Refuse single-serving packaging, excess packaging, straws and other "disposable" plastics. Carry reusable utensils in your purse, backpack or car to use at bbq's, potlucks or take-out restaurants.
Reduce everyday plastics such as sandwich bags and juice cartons by replacing them with a reusable lunch bag/box that includes a thermos.
Bring your to-go mug with you to the coffee shop, smoothie shop or restaurants that let you use them, which is a great way to reduce lids, plastic cups and/or plastic-lined cups.
Go digital! No need for plastic cds, dvds and jewel cases when you can buy your music and videos online.
Seek out alternatives to the plastic items that you rely on.
Recycle. If you must use plastic, try to choose #1 (PETE) or #2 (HDPE), which are the most commonly recycled plastics. Avoid plastic bags and polystyrene foam as both typically have very low recycling rates.
Volunteer at a beach cleanup.
Support plastic bag bans, polystyrene foam bans and bottle recycling bills.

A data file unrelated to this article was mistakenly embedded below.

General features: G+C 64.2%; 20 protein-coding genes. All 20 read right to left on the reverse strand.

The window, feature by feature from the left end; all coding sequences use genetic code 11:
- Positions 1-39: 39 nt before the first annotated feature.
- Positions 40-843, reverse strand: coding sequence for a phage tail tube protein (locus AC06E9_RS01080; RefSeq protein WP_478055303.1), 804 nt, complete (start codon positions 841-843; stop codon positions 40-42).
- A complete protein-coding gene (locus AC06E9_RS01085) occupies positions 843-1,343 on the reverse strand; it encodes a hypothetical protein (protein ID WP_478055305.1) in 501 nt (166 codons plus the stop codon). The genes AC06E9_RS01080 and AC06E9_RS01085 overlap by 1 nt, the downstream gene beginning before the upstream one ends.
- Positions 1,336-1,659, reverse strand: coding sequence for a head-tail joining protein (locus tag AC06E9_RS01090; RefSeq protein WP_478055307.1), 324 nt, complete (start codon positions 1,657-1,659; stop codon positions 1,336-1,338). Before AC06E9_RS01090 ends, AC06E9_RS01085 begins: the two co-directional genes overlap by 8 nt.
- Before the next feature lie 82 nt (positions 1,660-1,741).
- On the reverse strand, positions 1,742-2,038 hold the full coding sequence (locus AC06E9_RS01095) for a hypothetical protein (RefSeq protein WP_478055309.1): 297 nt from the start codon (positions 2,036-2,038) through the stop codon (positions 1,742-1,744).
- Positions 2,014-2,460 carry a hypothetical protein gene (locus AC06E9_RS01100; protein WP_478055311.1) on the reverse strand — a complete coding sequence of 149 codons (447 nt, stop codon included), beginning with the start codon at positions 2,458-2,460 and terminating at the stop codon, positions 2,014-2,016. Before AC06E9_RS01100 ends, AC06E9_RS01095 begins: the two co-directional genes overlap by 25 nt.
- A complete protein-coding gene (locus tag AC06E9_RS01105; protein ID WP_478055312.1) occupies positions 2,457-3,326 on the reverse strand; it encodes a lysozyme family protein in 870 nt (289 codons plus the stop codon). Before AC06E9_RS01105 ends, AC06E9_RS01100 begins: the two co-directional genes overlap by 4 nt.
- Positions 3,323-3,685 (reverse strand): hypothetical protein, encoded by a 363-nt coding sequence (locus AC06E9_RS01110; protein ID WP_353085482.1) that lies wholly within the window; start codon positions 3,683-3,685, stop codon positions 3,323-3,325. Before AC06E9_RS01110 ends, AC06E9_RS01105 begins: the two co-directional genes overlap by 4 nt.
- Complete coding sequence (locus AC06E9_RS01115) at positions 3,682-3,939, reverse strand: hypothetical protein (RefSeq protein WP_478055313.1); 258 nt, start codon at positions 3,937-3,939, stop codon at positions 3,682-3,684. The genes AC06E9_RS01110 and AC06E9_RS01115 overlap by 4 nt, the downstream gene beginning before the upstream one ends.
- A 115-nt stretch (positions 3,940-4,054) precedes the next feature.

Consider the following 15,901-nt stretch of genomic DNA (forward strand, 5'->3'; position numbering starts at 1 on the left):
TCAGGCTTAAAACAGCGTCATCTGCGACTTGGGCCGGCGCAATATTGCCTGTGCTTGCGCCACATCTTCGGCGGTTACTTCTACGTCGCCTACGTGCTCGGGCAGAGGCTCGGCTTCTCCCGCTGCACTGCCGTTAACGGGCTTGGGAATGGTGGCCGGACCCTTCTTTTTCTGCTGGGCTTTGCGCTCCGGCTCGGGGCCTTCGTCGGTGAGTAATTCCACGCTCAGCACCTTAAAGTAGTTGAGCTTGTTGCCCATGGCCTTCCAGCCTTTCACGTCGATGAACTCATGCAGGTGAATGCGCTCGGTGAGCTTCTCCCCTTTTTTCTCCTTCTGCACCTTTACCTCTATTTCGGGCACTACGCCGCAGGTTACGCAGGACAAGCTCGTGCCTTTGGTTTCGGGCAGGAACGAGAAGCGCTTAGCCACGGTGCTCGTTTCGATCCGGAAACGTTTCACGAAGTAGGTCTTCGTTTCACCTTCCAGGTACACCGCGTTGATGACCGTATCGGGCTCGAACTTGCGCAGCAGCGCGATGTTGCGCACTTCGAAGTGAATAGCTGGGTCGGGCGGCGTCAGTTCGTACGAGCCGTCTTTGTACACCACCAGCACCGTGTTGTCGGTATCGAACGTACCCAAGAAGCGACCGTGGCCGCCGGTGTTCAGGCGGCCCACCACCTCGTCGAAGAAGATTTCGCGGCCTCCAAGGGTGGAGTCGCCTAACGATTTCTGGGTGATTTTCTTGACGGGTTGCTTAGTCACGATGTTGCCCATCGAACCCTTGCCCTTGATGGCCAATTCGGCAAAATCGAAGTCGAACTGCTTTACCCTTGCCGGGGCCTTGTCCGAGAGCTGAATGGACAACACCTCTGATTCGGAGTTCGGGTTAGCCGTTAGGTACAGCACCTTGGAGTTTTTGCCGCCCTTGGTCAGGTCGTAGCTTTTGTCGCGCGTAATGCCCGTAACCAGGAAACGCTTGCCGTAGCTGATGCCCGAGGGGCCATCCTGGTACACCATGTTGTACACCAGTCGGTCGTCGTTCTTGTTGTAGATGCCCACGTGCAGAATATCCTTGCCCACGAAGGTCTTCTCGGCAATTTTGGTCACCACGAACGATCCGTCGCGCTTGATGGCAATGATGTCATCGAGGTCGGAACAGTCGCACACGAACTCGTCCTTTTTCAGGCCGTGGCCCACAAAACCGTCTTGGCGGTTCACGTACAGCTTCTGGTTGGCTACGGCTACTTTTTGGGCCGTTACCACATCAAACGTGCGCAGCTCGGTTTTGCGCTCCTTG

Spread the word. Talk to your family and friends about why it is important to reduce plastic in our lives and the nasty impacts of plastic pollution
If we want to #BeatPlasticPollution, every single person must invest at an individual level. We underestimate our potential when we focus on the problem so much that we fail to recognize the solutions. Every one of us has the power to make conscious decisions creating ripples, which will lead to a more sustainable world for future generations. Be vigilant and believe we can change. We will change.
Alternative to Single Use Products (Made in Nepal) Catalogue
Clean City wants to help tourists and locals to transition to zero waste practices. Zero waste means designing and managing products and processes in a way that mimics natural systems. In nature, there is no waste. Resources are recovered and reused. The goal of zero waste is to minimize the waste that is sent to landfills or incinerators.
Clean City connects with local businesses that produce ecological alternatives to single use. These businesses are committed to ethical and sustainable business practices. By purchasing these products, you are reducing your footprint while increasing your impact. Contact us to learn more about our merchandise.